Researchers Identify Symptoms of Marijuana Withdrawal

November 26, 2000 -- Belmont, MA -- In the first out-of-laboratory study to examine what happens to chronic marijuana users when they stop using the drug while continuing their normal daily activities, McLean Hospital researchers have identified withdrawal symptoms that were significant in 60 percent of participants. In the November issue of Experimental and Clinical Psychopharmacology, the researchers report increases in irritability, anxiety and physical tension, as well as decreases in appetite and mood, among chronic users who abstained from marijuana during the four-week study.

“Most people think marijuana is a benign drug, and there is disagreement in the scientific community about whether withdrawal causes significant symptoms. This study shows that using marijuana for a long time has consequences,” says Elena M. Kouri, PhD, associate director of McLean’s Behavioral Psychopharmacology Research Laboratory and lead author of the paper.

Previous research done at McLean and in other laboratories showed that marijuana could create dependence in users. Anecdotal case studies and evidence from studies done under laboratory conditions also indicated that people suffered withdrawal symptoms when they stopped smoking marijuana.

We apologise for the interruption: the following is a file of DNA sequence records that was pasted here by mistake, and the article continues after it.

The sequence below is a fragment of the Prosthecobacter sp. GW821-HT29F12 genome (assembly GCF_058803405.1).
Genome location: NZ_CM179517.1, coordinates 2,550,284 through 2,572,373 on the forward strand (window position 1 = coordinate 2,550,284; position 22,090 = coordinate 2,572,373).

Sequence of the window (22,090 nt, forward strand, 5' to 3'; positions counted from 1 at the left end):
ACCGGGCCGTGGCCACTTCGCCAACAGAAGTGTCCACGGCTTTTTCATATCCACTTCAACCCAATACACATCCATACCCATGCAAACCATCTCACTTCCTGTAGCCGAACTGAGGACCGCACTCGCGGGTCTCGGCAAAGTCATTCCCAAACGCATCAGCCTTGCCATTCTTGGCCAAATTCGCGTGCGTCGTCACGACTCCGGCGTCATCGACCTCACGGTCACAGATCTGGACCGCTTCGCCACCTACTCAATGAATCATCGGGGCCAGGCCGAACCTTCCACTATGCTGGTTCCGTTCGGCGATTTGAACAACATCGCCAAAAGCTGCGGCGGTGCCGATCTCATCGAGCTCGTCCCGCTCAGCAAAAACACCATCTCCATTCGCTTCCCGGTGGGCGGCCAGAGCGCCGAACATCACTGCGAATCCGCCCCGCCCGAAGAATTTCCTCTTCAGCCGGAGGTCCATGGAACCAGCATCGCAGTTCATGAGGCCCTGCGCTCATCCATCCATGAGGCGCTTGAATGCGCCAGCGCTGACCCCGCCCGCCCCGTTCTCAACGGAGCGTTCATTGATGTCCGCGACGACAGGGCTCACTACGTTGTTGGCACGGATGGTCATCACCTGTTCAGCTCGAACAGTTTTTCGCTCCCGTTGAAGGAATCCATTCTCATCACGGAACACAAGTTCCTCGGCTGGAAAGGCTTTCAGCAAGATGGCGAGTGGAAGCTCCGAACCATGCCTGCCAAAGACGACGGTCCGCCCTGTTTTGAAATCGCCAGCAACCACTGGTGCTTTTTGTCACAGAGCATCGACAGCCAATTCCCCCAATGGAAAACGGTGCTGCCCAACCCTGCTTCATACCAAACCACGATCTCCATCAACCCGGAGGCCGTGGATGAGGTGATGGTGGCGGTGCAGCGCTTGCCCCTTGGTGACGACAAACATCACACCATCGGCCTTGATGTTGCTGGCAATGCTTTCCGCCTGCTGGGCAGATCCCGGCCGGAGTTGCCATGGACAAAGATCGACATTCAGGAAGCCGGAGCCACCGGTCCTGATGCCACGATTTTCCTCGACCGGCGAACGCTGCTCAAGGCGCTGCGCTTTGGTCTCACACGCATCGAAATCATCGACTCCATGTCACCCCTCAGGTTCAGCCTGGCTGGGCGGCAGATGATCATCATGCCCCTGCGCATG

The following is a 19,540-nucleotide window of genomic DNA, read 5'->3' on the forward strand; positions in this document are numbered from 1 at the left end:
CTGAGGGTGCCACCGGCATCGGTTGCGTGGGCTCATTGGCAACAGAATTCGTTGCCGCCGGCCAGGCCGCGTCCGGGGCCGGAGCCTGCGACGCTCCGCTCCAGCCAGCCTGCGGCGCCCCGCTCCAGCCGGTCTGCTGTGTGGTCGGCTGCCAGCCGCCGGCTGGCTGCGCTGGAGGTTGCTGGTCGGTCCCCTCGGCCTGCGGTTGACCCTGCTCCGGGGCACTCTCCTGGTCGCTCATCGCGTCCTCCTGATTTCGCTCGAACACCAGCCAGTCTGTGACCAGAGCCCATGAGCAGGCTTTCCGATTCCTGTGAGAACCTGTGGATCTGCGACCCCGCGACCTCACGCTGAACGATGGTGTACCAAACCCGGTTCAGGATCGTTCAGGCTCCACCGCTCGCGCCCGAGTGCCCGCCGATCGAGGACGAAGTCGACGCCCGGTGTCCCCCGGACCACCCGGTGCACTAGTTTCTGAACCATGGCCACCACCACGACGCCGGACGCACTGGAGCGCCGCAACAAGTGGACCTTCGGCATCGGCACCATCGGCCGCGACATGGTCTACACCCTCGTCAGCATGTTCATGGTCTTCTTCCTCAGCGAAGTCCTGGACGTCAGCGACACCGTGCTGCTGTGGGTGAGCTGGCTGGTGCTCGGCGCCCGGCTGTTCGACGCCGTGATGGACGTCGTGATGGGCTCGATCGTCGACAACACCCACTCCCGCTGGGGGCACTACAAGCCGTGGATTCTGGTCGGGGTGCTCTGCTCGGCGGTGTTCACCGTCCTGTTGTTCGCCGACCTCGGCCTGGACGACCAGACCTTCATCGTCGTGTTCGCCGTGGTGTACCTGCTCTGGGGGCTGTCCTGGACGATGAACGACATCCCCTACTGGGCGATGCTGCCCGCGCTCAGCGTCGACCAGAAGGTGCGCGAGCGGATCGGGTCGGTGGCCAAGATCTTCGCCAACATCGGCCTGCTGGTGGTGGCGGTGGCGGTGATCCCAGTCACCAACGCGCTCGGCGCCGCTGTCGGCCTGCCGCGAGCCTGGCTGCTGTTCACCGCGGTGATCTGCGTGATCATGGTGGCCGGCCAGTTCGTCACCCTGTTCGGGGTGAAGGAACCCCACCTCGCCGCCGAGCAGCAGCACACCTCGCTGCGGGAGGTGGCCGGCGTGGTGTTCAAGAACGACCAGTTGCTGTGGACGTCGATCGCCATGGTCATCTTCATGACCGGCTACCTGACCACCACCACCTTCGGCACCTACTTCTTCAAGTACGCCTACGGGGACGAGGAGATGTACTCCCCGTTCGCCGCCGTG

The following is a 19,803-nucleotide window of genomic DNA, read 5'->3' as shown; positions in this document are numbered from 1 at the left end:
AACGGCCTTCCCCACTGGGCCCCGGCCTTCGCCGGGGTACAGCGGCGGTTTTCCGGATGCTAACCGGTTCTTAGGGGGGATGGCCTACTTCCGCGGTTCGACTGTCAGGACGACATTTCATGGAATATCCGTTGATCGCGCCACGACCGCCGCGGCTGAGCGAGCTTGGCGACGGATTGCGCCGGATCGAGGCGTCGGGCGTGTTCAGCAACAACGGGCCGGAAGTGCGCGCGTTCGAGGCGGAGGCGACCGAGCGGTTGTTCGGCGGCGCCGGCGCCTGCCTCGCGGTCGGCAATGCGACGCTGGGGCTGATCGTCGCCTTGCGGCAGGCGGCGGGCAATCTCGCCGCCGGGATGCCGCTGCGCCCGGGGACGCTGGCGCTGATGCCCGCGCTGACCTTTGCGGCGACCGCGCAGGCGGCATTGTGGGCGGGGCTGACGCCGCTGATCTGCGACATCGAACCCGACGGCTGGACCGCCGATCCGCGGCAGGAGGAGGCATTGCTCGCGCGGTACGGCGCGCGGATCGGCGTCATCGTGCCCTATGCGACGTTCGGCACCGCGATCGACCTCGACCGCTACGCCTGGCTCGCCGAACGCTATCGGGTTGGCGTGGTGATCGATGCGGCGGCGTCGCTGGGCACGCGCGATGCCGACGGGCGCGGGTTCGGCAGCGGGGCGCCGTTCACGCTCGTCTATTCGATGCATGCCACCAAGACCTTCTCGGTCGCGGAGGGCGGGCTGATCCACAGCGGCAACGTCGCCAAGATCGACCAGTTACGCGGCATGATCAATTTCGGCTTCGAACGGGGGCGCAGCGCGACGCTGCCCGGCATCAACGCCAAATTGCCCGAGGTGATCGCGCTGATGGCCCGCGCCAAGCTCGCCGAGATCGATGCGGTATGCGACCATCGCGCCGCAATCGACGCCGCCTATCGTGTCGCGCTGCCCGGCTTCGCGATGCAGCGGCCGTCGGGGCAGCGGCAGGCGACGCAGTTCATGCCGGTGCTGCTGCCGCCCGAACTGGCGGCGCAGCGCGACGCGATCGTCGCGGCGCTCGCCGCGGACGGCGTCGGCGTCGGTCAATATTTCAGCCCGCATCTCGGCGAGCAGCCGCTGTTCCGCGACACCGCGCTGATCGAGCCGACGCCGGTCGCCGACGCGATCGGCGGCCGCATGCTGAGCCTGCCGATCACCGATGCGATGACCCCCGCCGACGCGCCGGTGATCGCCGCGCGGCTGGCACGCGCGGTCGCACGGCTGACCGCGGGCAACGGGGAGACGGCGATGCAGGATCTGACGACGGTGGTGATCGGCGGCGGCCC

Marijuana is the most commonly used illegal drug in the United States. Fourteen percent of adolescent and seven percent of adult marijuana users are dependent on the drug.

The McLean study included men and women between the ages of 30 and 55 who were recruited through newspaper advertisements and then interviewed at length. Thirty current users and 30 people who served as controls completed the 28-day study. To ensure that participants really did stop smoking marijuana during the study, daily observed urine specimens were collected and tested. Participants filled out a 14-item daily diary to track changes in mood and in physical symptoms. They also underwent tests to provide a measure of anxiety and depression just before the study began, and on days 1, 7 and 28 of the study.

“Symptoms of withdrawal first appeared in chronic users within 24 hours,” says Harrison Pope, MD, PhD, chief of McLean’s Biological Psychiatry Laboratory and the paper’s other author. “They were most pronounced for the first 10 days of the study. But increases in irritability and physical tension were observed in chronic users for all 28 days of abstinence.”

The study raises a number of questions that can be answered only after further research. Since irritability and tension continued for 28 days, it may be that these symptoms reflect characteristics of study participants and were not really symptoms of withdrawal. The researchers also excluded people with psychiatric diagnoses, like depression, or who were currently taking other illicit drugs.

“Our findings may actually be conservative,” says Kouri. “If you add a psychiatric diagnosis or a coexisting drug problem, the marijuana withdrawal symptoms potentially could be worse.”